blog home

30 Idioms about Books and Reading

  1. a closed book – a topic or person about which/whom very little is known
  2. an open book – a topic or person that/who is easy to understand or about which/whom a lot is known
  3. book smart – possessing knowledge acquired from reading or study but lacking common sense
  4. bookworm – a keen reader
  5. by the book – in accordance with the rules
  6. ‘You can’t judge a book by its cover!’ – the outward appearance of something or someone is not a reliable indication of its/their true nature
  7. every trick in the book – all available methods of achieving what’s desired
  8. in my book – in my opinion
  9. in someone’s good/bad books – in favour/disfavour with someone
  10. on/off the books – officially on record/ unofficially and usually in secret
  11. one for the (record) books – an extraordinary event that will be remembered
  12. ‘Read my lips!’ – listen carefully
  13. the oldest trick in the book – a trick so unimaginative and commonplace that it shouldn’t deceive anyone
  14. to balance the books – to add up all debits and credits
  15. to blot your copybook – to tarnish your reputation
  16. to bring someone to book – to punish someone or draw attention to their bad behaviour
  17. to close the books – to put something aside and stop spending time and effort on it
  18. to cook the books – to falsify facts or figures
  19. to have your nose in a book – to be reading intensely
  20. to hit the books – to study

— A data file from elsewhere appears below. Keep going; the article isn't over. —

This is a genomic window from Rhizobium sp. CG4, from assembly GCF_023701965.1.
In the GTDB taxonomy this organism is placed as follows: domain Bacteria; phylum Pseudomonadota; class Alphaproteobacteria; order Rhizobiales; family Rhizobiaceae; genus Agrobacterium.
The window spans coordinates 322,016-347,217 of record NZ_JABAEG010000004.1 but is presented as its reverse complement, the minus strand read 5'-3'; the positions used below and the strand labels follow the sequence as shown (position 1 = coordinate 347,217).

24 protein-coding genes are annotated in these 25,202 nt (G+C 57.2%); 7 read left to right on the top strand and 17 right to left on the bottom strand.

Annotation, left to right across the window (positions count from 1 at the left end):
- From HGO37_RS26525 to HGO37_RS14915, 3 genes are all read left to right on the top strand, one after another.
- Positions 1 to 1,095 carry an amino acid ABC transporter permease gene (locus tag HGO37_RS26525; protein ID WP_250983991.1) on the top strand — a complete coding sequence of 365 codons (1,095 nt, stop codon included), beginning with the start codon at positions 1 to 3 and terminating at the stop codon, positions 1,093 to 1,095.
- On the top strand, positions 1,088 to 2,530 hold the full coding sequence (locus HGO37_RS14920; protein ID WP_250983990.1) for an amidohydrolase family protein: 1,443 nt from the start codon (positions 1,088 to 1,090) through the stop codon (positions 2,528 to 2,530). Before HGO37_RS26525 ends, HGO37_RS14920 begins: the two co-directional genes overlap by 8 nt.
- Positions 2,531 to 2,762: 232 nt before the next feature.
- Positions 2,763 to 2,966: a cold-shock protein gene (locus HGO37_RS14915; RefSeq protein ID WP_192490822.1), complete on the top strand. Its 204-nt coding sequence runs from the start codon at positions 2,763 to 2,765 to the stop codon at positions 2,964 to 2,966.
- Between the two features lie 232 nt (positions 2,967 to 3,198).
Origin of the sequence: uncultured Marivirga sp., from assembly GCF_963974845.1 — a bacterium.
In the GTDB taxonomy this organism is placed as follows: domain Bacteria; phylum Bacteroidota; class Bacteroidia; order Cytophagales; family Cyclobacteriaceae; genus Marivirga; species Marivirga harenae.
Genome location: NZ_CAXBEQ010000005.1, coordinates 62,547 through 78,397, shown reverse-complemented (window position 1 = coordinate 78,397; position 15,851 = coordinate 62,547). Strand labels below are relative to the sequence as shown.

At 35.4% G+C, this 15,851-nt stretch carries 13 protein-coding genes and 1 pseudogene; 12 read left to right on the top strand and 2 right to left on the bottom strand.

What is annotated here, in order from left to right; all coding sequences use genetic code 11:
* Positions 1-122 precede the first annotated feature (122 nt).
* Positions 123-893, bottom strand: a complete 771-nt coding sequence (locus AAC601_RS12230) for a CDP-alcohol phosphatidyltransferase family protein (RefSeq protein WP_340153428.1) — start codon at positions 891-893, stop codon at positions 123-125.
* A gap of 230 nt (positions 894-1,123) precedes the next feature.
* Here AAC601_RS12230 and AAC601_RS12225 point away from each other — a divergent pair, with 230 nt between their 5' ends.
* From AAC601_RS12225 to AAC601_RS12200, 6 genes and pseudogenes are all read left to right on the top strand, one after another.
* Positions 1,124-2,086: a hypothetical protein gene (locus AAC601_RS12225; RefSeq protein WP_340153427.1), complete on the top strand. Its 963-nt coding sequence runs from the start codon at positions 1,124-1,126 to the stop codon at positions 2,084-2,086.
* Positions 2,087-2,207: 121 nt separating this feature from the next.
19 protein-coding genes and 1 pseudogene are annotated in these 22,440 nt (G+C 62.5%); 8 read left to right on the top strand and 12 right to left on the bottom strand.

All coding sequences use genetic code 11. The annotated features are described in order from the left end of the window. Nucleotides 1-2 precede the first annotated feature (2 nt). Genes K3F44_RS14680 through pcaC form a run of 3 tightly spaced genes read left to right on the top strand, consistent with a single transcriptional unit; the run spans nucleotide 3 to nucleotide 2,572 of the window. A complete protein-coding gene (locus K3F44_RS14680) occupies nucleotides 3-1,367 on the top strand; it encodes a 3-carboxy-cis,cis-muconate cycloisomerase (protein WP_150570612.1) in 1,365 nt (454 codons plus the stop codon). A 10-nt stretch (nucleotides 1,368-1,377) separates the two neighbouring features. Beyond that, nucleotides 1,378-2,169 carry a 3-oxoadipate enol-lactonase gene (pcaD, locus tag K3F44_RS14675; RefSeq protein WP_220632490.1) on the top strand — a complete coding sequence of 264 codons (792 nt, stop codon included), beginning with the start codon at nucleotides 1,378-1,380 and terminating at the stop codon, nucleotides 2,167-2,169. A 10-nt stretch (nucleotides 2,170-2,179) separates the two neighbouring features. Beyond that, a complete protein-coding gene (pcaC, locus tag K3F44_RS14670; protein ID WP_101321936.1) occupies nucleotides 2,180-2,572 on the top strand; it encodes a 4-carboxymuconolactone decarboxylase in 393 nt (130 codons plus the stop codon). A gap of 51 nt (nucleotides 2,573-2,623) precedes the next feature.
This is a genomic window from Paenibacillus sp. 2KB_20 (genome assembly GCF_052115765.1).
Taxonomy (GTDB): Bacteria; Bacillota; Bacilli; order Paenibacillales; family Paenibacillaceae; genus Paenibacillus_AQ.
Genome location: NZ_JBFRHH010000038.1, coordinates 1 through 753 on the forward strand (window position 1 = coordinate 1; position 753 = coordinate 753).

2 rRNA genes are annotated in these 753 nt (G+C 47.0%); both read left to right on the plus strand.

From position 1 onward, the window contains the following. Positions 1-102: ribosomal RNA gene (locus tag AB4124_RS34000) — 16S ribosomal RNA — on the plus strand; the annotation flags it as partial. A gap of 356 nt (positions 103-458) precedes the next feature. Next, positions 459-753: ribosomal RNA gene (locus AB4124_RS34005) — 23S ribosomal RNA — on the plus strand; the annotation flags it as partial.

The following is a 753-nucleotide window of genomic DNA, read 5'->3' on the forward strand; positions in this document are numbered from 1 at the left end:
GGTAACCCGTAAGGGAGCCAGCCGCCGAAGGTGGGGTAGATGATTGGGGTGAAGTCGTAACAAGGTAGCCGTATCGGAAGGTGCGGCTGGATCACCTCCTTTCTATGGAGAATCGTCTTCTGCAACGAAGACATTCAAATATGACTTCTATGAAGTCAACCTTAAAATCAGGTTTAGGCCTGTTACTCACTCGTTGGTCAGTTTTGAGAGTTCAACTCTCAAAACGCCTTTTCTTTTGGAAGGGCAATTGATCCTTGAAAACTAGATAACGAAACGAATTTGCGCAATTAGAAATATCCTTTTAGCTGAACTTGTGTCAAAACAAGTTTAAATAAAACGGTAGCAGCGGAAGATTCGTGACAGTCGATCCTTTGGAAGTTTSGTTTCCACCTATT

21. to make/open book – to take bets on something
  22. to read between the lines – to search for an implied meaning
  23. to read someone like a book – to easily understand someone’s thoughts/motives without being told them
  24. to read someone the Riot Act – to strongly warn someone to improve their behaviour
  25. to read someone’s mind – to discern someone’s thoughts
  26. to read something into – to give something meaning or significance that may not be there
  27. to read the fine/small print – to make sure you are aware of the conditions of an agreement
  28. to take a leaf out of someone’s book – to imitate a particular (usually admirable) quality that someone else possesses
  29. to take something as read – to assume something as true without further discussing it
  30. to throw a book at – to punish severely

If you’ve found this post useful, why not check out our other articles on idioms?

Have a great week!

19 Oct 2016
blog home

Print this page

Sign up to remove this advert

Remove this advert

"I ran the trial with a small group of students over three weeks before the summer holidays," she says. "I quickly saw the benefits, and signed up."

King's Leadership Academy, Warrington